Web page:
Growing Up in Character

Youth entertainment, like The Chronicles of Narnia, Twilight, and Hannah Montana depend less on one-off actors and instead rely heavily on huge multi-year contracts. The cast is a crucial factor and can or break a movie or TV show. They have to commit a good part of their childhood to the characters they are playing. These, in turn, are the embodiment of the brand created for the production and are the life and soul of it. For instance, the Harry Potter series would not survive the loss of its star, Daniel Radcliffe.

Disney and Nickelodeon, in terms of children’s TV tend to follow more organized production schedules, aimed at minimizing work stress.
Paula Kaplan, Nickelodeon’s executive VP for talent says, “We respect the balance between work life and personal life. In our adult world, nobody accommodates us for down time. But in a child’s life on a set, we do take that seriously. At our studios on Sunset Boulevard, where we shoot ‘iCarly’ and ‘Victorious,’ the greenrooms are filled with games and Rock Band. We create an environment where they can have fun with their colleagues and take it easy.”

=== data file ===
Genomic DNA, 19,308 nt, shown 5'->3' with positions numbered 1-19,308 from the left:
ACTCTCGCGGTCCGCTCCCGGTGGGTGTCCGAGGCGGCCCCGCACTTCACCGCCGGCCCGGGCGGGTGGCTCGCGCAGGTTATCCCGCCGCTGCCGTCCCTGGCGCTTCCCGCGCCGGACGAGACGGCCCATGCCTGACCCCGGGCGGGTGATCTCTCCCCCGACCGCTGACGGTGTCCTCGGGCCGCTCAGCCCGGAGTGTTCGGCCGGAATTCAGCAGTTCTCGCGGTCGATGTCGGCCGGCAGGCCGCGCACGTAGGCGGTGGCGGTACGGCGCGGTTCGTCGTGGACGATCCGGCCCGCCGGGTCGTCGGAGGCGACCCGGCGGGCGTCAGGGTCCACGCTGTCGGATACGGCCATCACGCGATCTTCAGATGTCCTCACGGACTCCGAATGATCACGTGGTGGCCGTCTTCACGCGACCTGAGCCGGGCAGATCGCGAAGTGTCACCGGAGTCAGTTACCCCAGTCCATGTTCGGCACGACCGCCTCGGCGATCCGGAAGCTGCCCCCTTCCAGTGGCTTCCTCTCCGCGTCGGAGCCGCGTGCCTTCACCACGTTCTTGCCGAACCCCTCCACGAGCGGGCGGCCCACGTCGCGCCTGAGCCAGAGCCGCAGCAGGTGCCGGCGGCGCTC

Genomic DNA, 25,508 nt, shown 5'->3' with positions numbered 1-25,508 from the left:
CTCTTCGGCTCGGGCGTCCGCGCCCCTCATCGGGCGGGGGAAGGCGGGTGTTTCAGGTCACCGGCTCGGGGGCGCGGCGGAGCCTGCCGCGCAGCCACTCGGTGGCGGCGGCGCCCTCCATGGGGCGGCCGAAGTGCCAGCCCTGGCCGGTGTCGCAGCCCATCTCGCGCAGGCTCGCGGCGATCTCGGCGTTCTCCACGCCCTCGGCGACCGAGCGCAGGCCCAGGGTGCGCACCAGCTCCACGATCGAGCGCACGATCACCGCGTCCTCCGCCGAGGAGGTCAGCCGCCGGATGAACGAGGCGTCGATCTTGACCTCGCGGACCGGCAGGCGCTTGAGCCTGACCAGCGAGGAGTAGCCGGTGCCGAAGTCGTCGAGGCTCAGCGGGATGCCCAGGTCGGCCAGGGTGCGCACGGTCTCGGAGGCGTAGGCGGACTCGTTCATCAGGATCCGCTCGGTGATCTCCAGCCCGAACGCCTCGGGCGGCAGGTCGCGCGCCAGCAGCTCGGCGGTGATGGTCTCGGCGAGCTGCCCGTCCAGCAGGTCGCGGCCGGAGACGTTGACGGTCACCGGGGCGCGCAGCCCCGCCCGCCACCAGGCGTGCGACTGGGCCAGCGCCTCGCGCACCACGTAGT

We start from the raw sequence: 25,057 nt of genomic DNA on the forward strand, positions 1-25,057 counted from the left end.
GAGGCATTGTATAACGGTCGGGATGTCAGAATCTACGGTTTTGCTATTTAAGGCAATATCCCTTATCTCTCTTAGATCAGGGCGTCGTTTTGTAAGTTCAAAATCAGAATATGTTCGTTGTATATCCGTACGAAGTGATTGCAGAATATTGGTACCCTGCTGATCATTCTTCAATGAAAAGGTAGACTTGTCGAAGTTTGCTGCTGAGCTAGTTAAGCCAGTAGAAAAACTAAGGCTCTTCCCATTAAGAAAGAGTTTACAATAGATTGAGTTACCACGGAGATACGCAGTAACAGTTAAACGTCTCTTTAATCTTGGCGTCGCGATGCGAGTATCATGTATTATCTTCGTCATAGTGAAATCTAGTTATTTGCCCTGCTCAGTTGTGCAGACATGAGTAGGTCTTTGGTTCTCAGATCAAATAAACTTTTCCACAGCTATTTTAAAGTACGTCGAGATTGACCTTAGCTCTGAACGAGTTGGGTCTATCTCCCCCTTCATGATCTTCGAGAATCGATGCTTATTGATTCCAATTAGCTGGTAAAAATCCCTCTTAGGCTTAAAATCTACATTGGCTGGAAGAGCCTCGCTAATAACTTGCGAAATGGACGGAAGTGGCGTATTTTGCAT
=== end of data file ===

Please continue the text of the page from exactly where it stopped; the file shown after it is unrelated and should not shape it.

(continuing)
There is quite a bit of legal framework in place in terms of children’s workdays if you would like to call it that. Labor laws restrict their number of workdays, outline relaxation periods and breaks that must be built into production schedules, and a certain amount of breaks are also called for between dismissal and call-back. On top of all these regulations, children’s schooling ‘must’ take place during the week.